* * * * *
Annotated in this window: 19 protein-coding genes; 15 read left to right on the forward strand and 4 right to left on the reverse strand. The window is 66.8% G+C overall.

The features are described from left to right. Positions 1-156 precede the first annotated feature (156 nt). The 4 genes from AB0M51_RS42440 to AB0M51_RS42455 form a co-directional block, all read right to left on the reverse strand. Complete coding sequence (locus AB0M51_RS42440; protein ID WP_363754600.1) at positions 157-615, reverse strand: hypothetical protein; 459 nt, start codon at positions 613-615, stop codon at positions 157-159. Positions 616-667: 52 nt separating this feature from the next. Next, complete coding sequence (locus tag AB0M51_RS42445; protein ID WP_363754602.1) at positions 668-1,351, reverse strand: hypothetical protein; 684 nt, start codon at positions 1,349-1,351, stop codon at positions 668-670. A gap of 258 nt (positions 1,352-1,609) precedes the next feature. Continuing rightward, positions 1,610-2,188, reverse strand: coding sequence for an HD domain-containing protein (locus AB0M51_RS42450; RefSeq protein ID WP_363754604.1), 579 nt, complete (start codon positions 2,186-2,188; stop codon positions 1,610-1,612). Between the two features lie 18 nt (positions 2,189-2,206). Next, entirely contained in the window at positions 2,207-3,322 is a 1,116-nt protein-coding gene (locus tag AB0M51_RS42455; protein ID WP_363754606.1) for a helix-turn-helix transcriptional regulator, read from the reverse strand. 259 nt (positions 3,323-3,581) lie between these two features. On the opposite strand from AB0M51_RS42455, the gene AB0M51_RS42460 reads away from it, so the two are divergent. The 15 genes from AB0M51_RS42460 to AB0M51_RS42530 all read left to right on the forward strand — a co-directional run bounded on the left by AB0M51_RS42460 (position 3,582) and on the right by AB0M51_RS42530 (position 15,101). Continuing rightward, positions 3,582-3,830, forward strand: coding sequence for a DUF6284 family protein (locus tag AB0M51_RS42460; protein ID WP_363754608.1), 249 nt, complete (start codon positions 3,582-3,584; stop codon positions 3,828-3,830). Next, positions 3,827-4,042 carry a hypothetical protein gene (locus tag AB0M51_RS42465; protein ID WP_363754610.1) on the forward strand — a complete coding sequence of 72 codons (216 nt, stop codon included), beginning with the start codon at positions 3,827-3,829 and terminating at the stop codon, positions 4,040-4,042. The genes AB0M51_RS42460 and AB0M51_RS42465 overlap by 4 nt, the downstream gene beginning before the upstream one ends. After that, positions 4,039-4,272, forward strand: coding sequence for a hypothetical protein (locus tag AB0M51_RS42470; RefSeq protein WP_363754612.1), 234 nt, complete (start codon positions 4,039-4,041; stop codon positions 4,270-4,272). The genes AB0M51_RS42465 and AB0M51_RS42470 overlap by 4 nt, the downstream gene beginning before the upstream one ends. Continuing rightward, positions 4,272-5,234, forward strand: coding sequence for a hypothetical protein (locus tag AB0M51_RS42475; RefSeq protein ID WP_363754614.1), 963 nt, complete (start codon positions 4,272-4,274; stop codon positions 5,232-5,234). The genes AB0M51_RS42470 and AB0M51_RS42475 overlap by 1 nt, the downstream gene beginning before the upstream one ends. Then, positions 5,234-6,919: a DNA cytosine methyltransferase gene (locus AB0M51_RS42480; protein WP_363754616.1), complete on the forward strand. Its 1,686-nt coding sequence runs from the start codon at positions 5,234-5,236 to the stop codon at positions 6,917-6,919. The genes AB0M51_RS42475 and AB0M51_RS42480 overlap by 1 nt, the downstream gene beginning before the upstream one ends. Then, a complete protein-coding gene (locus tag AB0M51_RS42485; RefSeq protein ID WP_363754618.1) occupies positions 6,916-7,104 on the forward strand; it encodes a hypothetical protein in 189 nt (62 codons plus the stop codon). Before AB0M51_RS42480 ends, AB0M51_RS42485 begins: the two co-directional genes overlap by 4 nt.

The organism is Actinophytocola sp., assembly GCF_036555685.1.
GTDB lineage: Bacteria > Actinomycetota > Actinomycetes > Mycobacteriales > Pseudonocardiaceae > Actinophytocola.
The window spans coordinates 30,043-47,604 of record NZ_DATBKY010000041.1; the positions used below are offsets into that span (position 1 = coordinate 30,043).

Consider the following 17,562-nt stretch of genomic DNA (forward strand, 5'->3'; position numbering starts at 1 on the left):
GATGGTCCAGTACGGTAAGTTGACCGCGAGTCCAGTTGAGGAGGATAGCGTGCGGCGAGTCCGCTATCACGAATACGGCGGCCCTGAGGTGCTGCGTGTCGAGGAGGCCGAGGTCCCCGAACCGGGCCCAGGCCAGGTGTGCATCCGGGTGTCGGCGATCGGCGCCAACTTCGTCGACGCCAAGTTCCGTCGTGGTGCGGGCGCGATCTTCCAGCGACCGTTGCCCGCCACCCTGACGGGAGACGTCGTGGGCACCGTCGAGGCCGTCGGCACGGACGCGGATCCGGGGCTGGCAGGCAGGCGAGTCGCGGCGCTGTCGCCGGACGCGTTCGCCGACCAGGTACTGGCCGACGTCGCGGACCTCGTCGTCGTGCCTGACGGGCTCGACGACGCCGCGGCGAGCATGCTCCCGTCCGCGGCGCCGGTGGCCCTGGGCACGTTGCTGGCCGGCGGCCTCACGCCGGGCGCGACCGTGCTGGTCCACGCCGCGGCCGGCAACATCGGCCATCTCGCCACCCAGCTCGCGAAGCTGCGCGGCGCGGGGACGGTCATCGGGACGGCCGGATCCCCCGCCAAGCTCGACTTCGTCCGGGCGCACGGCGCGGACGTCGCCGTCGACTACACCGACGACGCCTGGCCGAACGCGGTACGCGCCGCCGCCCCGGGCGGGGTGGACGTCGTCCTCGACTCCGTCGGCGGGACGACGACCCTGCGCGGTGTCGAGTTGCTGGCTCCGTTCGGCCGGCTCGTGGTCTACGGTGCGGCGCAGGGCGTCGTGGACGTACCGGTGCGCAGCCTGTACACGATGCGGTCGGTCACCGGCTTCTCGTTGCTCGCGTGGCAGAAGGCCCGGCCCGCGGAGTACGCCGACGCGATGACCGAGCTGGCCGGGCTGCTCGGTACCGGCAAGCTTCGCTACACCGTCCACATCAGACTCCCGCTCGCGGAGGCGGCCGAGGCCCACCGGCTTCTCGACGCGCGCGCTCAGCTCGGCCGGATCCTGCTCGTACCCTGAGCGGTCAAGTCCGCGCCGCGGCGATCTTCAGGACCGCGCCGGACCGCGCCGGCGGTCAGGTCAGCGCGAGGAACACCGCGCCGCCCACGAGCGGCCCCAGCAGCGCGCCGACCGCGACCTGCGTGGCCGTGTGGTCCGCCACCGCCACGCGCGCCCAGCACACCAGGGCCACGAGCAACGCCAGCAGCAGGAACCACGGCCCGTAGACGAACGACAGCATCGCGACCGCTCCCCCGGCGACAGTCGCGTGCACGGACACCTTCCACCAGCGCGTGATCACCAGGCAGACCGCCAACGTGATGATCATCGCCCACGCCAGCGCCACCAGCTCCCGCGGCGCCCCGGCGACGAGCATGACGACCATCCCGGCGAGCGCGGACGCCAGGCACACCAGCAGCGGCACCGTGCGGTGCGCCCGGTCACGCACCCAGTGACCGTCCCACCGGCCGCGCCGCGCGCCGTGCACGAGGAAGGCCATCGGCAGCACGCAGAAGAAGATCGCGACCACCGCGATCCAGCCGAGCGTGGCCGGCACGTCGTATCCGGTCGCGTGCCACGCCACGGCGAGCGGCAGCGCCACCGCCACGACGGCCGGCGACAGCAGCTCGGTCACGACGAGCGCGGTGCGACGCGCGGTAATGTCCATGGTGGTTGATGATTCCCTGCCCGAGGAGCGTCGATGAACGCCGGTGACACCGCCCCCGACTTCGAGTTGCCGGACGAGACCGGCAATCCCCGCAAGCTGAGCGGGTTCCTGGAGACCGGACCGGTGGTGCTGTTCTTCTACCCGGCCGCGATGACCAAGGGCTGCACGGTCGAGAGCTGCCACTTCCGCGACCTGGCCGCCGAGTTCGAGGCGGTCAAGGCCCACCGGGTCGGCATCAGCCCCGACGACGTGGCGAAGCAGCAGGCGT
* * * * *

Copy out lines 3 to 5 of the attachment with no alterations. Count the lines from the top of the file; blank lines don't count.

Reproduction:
The organism is Actinophytocola sp., assembly GCF_036555685.1.
GTDB lineage: Bacteria > Actinomycetota > Actinomycetes > Mycobacteriales > Pseudonocardiaceae > Actinophytocola.
The window spans coordinates 30,043-47,604 of record NZ_DATBKY010000041.1; the positions used below are offsets into that span (position 1 = coordinate 30,043).